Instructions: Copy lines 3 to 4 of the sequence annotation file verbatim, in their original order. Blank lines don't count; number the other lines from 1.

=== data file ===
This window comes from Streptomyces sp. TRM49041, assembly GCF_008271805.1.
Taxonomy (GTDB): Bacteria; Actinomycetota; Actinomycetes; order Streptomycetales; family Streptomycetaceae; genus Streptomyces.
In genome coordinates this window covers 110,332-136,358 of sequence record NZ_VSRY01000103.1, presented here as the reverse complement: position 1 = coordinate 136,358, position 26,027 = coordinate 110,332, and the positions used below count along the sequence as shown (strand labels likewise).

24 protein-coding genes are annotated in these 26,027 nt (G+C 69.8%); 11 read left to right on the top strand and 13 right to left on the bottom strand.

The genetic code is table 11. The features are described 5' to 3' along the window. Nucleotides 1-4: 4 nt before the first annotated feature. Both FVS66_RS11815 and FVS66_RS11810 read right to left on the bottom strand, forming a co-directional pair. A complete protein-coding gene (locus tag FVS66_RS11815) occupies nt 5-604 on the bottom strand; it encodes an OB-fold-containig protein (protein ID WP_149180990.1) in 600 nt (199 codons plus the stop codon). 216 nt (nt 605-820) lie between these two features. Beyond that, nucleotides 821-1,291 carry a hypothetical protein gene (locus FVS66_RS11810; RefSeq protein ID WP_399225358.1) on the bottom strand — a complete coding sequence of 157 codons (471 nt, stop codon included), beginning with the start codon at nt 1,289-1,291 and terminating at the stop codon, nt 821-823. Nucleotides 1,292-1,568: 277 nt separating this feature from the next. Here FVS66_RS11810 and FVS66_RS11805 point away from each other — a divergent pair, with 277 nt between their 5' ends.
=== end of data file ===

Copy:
In genome coordinates this window covers 110,332-136,358 of sequence record NZ_VSRY01000103.1, presented here as the reverse complement: position 1 = coordinate 136,358, position 26,027 = coordinate 110,332, and the positions used below count along the sequence as shown (strand labels likewise).

24 protein-coding genes are annotated in these 26,027 nt (G+C 69.8%); 11 read left to right on the top strand and 13 right to left on the bottom strand.